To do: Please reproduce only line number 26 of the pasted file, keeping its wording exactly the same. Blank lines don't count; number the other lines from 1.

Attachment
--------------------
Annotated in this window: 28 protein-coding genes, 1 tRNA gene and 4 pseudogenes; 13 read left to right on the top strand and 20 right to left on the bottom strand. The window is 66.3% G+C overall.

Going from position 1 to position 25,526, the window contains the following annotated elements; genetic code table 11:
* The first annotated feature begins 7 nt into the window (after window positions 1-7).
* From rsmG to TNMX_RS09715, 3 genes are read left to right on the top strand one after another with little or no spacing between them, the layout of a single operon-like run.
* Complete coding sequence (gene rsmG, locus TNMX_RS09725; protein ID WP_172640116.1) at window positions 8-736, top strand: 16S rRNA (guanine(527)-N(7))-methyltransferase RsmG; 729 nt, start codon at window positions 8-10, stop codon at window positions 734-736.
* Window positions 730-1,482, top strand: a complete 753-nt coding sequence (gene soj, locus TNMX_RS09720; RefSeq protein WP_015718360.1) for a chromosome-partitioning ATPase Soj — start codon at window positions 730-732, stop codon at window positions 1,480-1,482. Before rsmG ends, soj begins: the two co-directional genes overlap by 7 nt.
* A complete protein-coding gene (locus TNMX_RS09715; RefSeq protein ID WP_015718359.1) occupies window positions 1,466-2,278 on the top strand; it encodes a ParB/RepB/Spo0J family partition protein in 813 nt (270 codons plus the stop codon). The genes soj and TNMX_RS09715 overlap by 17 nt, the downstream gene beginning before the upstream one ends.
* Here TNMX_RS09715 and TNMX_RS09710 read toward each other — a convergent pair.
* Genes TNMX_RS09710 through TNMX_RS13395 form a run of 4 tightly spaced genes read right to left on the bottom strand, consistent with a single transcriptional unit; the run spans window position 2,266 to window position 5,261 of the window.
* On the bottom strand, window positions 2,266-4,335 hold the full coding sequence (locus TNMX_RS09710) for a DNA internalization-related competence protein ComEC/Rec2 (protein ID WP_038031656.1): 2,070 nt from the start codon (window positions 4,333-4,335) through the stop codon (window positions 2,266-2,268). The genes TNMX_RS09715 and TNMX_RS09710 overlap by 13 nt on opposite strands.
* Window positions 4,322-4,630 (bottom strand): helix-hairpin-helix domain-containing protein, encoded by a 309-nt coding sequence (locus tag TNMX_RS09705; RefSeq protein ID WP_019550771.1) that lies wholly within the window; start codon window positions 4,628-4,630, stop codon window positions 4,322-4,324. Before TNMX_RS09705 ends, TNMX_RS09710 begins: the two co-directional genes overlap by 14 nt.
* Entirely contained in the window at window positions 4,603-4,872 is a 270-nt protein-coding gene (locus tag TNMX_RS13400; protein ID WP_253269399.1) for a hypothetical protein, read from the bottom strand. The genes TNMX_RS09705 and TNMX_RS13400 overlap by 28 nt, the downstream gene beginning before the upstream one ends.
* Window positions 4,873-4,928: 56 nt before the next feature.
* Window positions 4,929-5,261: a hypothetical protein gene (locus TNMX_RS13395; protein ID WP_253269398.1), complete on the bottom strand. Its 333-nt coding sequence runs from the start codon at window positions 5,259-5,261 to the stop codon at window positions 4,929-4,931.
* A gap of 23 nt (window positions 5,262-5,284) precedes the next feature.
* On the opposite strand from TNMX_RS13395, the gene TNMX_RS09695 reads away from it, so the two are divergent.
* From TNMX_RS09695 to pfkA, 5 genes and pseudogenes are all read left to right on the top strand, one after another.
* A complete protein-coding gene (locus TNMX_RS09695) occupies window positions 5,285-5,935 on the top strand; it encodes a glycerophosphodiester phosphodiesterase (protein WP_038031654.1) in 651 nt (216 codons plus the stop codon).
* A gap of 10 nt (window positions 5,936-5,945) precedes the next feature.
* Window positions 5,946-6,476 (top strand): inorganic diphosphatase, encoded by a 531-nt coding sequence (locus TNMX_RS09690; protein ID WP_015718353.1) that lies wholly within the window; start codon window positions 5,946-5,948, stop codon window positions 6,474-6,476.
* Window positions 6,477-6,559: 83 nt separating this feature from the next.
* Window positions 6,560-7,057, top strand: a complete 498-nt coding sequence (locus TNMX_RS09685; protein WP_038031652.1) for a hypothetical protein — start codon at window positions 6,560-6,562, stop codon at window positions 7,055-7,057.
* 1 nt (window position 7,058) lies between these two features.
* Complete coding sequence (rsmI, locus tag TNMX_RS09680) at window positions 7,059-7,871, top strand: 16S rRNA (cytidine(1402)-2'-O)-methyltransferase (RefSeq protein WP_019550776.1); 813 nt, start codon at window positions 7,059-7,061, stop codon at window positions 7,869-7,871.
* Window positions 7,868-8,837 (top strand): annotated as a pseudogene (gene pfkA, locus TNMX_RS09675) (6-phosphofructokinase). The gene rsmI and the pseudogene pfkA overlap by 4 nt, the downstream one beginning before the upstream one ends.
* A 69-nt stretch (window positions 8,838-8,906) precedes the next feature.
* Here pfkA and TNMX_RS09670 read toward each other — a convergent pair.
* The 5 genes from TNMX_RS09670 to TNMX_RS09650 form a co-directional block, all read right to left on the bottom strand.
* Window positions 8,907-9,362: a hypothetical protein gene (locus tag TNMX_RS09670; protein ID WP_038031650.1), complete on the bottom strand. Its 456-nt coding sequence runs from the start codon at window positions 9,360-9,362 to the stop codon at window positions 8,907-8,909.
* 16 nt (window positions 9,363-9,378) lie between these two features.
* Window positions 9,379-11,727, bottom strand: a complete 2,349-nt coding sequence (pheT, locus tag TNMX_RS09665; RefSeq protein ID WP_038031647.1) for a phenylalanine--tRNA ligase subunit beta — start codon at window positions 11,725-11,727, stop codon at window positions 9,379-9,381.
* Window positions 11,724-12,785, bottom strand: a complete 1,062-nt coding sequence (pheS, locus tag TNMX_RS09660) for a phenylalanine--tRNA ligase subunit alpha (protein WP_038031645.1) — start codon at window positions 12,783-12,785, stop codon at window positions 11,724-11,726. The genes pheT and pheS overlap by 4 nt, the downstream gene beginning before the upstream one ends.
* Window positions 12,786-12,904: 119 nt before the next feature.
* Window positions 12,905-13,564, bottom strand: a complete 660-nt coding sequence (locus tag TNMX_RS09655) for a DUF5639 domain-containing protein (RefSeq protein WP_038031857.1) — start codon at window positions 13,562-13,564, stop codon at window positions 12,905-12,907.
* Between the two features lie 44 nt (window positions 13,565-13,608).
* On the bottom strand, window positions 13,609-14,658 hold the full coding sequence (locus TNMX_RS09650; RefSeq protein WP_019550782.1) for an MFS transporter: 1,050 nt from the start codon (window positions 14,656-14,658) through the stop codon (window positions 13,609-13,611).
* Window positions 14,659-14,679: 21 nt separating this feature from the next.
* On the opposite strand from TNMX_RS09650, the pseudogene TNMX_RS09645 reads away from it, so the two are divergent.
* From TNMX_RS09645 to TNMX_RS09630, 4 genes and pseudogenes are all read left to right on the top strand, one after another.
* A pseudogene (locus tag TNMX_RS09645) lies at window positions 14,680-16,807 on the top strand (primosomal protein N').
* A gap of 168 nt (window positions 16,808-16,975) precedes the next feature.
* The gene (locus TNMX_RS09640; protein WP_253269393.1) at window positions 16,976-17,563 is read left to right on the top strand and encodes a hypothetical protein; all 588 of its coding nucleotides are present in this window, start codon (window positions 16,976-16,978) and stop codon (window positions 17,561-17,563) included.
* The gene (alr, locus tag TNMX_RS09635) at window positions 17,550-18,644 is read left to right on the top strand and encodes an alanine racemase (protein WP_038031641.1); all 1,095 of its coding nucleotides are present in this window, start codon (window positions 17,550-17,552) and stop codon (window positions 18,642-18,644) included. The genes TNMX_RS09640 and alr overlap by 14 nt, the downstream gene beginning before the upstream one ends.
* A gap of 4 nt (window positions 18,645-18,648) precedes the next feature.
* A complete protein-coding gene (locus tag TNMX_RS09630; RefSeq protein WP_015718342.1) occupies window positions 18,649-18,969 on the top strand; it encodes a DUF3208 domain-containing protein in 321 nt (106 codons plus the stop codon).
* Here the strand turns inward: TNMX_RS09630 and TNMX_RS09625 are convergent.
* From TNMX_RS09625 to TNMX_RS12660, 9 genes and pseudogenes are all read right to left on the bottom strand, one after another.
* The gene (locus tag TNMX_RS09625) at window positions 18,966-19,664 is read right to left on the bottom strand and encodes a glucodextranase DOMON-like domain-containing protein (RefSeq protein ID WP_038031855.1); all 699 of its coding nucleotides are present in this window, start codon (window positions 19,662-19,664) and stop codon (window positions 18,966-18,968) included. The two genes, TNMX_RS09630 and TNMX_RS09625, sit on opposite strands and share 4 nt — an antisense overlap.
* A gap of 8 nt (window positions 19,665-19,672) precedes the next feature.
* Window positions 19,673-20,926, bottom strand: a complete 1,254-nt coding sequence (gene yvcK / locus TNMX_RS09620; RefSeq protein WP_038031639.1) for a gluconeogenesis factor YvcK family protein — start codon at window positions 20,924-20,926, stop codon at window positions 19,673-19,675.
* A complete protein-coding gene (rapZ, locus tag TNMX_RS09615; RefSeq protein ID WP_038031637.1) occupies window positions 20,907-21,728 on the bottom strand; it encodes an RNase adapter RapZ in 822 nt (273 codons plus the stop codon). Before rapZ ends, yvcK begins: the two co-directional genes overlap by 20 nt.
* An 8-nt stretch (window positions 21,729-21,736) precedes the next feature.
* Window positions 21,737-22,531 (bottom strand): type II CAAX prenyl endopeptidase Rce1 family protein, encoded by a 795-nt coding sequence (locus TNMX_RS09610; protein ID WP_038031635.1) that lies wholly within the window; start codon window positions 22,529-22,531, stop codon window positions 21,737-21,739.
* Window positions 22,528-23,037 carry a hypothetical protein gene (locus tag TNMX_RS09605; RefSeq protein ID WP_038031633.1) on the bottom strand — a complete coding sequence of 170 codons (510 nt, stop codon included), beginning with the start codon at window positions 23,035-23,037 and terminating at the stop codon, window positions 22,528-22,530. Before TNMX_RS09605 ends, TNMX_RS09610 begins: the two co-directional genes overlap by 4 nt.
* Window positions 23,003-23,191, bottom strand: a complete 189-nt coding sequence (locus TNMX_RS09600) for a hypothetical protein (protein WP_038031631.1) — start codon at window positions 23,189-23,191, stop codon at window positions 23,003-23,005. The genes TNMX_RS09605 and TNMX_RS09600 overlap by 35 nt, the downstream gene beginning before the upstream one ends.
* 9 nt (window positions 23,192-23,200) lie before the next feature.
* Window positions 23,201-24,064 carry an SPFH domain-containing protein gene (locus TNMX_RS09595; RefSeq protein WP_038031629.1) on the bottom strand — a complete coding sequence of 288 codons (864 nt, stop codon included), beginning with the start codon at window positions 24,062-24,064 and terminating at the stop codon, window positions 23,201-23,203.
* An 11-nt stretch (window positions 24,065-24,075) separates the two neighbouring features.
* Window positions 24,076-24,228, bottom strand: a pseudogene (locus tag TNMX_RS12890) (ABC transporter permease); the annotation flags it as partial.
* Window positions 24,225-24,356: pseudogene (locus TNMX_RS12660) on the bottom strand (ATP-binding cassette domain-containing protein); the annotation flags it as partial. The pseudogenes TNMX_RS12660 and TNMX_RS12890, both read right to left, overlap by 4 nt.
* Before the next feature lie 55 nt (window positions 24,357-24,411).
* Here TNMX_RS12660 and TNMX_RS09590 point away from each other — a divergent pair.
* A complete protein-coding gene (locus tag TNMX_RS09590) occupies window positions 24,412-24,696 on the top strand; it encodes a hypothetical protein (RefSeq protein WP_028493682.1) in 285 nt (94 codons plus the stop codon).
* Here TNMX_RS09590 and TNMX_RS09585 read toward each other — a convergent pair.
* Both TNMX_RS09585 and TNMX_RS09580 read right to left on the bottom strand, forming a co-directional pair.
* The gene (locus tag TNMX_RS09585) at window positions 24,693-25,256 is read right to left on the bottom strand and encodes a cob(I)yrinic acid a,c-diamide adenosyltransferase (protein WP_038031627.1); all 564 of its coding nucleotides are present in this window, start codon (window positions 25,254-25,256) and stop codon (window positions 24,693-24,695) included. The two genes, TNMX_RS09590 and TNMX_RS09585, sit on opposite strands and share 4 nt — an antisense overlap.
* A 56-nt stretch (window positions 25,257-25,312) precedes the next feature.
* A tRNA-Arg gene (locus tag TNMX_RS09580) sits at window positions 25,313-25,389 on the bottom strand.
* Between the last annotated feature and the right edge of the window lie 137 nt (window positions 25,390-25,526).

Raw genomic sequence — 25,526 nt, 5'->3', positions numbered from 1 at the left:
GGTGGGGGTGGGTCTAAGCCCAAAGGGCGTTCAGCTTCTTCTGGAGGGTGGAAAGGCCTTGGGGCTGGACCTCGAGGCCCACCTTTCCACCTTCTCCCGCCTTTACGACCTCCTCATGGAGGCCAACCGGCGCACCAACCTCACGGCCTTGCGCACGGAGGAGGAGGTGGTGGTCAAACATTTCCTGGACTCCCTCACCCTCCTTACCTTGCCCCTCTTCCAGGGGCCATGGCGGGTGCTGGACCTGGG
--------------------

* A 69-nt stretch (window positions 8,838-8,906) precedes the next feature.